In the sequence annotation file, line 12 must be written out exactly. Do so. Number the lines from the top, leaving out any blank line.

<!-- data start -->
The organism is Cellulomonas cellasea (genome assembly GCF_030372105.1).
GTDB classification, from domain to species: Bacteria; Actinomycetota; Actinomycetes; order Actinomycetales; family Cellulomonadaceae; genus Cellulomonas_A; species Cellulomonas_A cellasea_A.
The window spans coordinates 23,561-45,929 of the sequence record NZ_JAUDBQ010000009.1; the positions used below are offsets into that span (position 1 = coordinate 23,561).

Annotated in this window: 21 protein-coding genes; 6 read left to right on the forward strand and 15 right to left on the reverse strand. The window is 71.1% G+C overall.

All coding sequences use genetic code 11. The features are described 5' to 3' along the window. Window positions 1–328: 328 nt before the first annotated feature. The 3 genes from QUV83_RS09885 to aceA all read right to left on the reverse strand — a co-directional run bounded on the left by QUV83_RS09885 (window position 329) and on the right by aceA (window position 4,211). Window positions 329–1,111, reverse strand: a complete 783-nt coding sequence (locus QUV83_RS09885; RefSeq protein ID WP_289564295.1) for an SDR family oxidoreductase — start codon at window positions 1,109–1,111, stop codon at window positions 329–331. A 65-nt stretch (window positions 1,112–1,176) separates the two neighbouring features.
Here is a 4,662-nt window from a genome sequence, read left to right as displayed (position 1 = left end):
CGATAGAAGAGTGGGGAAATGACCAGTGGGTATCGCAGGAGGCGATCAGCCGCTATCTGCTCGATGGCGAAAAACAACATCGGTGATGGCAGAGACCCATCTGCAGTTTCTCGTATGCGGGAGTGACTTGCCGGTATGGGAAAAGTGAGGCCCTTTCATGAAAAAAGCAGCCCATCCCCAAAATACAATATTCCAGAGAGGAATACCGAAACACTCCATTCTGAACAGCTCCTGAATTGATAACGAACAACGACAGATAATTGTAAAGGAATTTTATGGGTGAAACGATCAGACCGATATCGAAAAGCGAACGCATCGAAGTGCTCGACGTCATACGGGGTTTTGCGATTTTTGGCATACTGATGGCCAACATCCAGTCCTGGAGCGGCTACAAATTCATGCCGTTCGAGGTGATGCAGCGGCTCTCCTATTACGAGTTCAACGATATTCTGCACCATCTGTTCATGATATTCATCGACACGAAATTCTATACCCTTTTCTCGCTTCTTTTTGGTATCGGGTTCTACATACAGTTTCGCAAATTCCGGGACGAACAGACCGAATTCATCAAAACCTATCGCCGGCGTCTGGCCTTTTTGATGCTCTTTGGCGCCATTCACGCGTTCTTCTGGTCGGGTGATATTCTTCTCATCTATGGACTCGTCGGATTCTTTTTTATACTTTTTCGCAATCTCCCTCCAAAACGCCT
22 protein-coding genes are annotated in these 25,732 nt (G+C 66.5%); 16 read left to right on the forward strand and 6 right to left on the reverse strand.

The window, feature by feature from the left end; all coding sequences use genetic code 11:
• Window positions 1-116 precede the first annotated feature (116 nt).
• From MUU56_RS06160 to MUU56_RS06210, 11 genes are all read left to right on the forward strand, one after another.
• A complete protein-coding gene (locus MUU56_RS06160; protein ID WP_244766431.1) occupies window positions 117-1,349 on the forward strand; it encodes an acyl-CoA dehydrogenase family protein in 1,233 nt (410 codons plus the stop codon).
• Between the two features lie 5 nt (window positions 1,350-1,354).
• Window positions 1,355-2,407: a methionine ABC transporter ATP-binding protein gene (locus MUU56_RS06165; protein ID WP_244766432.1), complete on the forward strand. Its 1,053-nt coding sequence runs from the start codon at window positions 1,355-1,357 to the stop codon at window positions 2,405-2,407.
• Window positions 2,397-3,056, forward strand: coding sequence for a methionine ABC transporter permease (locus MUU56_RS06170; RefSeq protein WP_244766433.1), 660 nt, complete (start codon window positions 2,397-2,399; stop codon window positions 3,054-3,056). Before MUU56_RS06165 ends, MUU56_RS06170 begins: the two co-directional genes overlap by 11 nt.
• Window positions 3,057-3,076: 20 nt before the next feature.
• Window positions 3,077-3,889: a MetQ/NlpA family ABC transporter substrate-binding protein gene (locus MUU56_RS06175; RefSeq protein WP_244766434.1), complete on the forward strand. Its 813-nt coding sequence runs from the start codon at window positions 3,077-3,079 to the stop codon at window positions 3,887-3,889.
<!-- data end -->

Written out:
• A complete protein-coding gene (locus MUU56_RS06160; protein ID WP_244766431.1) occupies window positions 117-1,349 on the forward strand; it encodes an acyl-CoA dehydrogenase family protein in 1,233 nt (410 codons plus the stop codon).